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Criminal Law

TermDefinition
mens rea the requisite mental state or “guilty mind"
strict liability the defendant is guilty regardless of mens rea, so long as he or she engaged in a voluntary act that led to the prohibited result
Traditional Approach to Intent and Mens Rea: specific Intent when I intend not only the act, but also the specific result.
Traditional Approach to Intent and Mens Rea: General Intent when I simply intend the action involved
Traditional Approach to Intent and Mens Rea: Transferred Intent an actor intends to harm person A, but harms B instead. The culpability is based on the intent to cause the harm per se.
Traditional Approach to Intent and Mens Rea: Constructive Intent when the resulting harm is greater that was intended or expected. Example: I shoot a gun into a speeding train just for fun, but happen to kill someone. This could be constructive homicide
Mens Rea under MPC unless the statute specifically states otherwise, the defendant must commit all elements of the crime with a mental state of recklessness or greater (i.e., recklessness, knowledge of purpose).
Smallwood v. State Appellant raped several women while he knew he was infected with the HIV virus. Charged for attempted murder. This was appealed and murder charge was dropped
actus reus , the state must prove that the defendant engaged in a voluntary act that led to the prohibited results
harm principle evil thoughts and (normally) speech do not cause the harms that evil actions do
Martin v. State (1944) , after being arrested in his home, was taken onto the highway by the arresting officers, Appellant was subsequently convicted under the Alabama public drunkenness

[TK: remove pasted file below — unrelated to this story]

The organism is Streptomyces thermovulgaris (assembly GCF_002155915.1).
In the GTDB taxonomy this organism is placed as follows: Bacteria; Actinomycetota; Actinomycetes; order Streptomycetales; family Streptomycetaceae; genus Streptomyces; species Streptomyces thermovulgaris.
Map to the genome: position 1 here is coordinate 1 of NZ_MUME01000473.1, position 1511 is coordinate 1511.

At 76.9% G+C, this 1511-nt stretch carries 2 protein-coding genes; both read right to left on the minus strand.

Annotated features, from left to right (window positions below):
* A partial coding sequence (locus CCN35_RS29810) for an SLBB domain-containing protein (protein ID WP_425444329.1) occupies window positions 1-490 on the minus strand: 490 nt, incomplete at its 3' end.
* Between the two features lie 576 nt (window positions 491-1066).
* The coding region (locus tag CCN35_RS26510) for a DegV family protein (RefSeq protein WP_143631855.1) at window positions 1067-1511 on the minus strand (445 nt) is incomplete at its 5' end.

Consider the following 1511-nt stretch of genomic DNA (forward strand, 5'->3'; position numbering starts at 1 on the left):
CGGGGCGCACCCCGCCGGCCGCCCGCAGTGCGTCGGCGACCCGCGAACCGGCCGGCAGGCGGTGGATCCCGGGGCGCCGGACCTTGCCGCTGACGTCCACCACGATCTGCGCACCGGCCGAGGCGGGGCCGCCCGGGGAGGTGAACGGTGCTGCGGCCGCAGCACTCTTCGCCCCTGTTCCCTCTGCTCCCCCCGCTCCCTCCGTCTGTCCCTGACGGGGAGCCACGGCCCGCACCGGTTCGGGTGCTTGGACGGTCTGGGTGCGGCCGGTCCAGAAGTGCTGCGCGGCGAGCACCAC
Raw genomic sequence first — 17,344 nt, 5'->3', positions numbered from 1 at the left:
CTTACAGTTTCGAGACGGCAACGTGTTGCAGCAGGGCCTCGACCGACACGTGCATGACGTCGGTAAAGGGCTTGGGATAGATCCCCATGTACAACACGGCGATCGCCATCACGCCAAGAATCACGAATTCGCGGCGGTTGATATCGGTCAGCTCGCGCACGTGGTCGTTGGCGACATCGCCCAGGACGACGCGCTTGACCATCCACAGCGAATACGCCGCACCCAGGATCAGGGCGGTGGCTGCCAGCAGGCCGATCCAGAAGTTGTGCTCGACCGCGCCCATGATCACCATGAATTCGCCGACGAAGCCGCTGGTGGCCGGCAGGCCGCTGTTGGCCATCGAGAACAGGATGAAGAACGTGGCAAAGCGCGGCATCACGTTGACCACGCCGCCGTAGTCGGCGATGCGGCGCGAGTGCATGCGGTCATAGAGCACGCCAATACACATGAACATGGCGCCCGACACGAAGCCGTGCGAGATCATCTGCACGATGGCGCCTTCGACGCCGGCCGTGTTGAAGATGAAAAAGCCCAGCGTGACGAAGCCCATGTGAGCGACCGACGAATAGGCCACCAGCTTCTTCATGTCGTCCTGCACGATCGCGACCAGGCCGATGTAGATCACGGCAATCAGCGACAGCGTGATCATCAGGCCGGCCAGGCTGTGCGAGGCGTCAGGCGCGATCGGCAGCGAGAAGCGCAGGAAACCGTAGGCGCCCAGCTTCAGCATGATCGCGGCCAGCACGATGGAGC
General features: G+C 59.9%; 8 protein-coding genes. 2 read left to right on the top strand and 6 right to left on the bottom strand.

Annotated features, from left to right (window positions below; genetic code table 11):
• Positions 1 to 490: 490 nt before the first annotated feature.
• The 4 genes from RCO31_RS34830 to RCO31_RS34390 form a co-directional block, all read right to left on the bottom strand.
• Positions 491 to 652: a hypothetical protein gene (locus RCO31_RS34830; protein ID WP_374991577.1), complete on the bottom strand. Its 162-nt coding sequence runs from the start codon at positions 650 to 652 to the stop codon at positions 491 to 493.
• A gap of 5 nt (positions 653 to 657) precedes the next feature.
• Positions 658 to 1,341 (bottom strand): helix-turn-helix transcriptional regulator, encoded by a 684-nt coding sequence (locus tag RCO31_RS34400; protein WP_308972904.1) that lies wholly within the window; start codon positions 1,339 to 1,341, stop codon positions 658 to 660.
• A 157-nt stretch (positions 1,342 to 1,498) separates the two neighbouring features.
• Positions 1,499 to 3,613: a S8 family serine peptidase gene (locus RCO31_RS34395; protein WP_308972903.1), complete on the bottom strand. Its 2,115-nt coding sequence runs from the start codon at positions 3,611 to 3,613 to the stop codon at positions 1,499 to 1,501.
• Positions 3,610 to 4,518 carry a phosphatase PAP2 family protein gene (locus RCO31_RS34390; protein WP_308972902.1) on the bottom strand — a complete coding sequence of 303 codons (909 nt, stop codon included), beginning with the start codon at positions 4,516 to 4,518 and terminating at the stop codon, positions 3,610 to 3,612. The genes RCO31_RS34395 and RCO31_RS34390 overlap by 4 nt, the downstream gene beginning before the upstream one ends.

Concurrence the defendant must have had the required intent or other relevant mental state at the moment he performed the act.
corpus delicti the body or essence of a criminal offense that proves the crime has been committed (e.g., a dead body; stolen merchandise; evidence of battery or sexual assault; evidence of intoxication)
principle of legality Nothing is a crime unless it is clearly forbidden in law.
expost facto clause prohibits one from being punished for doing something that was not a crime when he or she did it, though it later became a crime.
Causation the defendant’s action set in motion a chain of events that led to harm. “But for” John Doe’s action, the harm would not have resulted.
R v Kennedy No2 it was held that the defendant’s contribution need only be significant, it need not be substantial. A gives drugs to B, B dies. A is convicted
inchoate crime one that is not completed or not perfectly formed
attempted crime one that has not been completed, either because the final act of execution has not been made or because of legal or factual impossibility
solicitation an inducement to commit a crime, not that crime in itself
“conspiracy” is an agreement to commit a crime, not that crime itself
Criminal Attempts: Stage of Commission at what point does the preparation to commit a crime become an attempt?
Criminal Attempts: Factual Impossibility Is it an attempt when it is factually impossible for me to complete the act (e.g., no bullets in the gun; I think I am giving the victim poison, but it is really sugar)?
Criminal Attempts: Legal Impossibility I think I am breaking the law, but unbeknownst to me, there is no law against what I am doing. Is this an attempt?
People v. Paluch, 1966 He was charged with attempting to practice barbering without a certificate of registration as a barber
Two elements that must be present to constitute an attempt (1) an intent to commit a specific offense, and (2) an act which is a substantial step towards its commission. k